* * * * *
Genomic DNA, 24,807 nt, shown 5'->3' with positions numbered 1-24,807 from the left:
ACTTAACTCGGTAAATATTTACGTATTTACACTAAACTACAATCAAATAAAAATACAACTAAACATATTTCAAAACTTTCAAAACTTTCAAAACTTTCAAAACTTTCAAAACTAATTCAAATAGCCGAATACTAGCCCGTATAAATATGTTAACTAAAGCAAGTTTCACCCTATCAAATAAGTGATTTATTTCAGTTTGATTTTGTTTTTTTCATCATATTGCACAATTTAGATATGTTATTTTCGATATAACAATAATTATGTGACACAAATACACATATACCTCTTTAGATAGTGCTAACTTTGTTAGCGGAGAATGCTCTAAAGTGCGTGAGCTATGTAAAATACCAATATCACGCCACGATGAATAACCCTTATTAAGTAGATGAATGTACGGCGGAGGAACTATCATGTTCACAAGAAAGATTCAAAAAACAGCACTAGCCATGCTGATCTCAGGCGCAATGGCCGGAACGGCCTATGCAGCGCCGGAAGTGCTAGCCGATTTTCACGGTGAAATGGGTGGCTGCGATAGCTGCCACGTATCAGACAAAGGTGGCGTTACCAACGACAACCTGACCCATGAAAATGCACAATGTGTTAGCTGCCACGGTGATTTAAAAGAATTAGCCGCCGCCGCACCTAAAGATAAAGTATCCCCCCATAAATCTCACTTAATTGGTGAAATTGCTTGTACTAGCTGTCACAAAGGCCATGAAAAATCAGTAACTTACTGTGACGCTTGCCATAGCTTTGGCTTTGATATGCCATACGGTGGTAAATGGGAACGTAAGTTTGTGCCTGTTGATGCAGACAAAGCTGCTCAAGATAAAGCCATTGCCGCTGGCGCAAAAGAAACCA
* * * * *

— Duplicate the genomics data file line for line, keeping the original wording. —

Genomic DNA, 24,807 nt, shown 5'->3' with positions numbered 1-24,807 from the left:
ACTTAACTCGGTAAATATTTACGTATTTACACTAAACTACAATCAAATAAAAATACAACTAAACATATTTCAAAACTTTCAAAACTTTCAAAACTTTCAAAACTTTCAAAACTAATTCAAATAGCCGAATACTAGCCCGTATAAATATGTTAACTAAAGCAAGTTTCACCCTATCAAATAAGTGATTTATTTCAGTTTGATTTTGTTTTTTTCATCATATTGCACAATTTAGATATGTTATTTTCGATATAACAATAATTATGTGACACAAATACACATATACCTCTTTAGATAGTGCTAACTTTGTTAGCGGAGAATGCTCTAAAGTGCGTGAGCTATGTAAAATACCAATATCACGCCACGATGAATAACCCTTATTAAGTAGATGAATGTACGGCGGAGGAACTATCATGTTCACAAGAAAGATTCAAAAAACAGCACTAGCCATGCTGATCTCAGGCGCAATGGCCGGAACGGCCTATGCAGCGCCGGAAGTGCTAGCCGATTTTCACGGTGAAATGGGTGGCTGCGATAGCTGCCACGTATCAGACAAAGGTGGCGTTACCAACGACAACCTGACCCATGAAAATGCACAATGTGTTAGCTGCCACGGTGATTTAAAAGAATTAGCCGCCGCCGCACCTAAAGATAAAGTATCCCCCCATAAATCTCACTTAATTGGTGAAATTGCTTGTACTAGCTGTCACAAAGGCCATGAAAAATCAGTAACTTACTGTGACGCTTGCCATAGCTTTGGCTTTGATATGCCATACGGTGGTAAATGGGAACGTAAGTTTGTGCCTGTTGATGCAGACAAAGCTGCTCAAGATAAAGCCATTGCCGCTGGCGCAAAAGAAACCA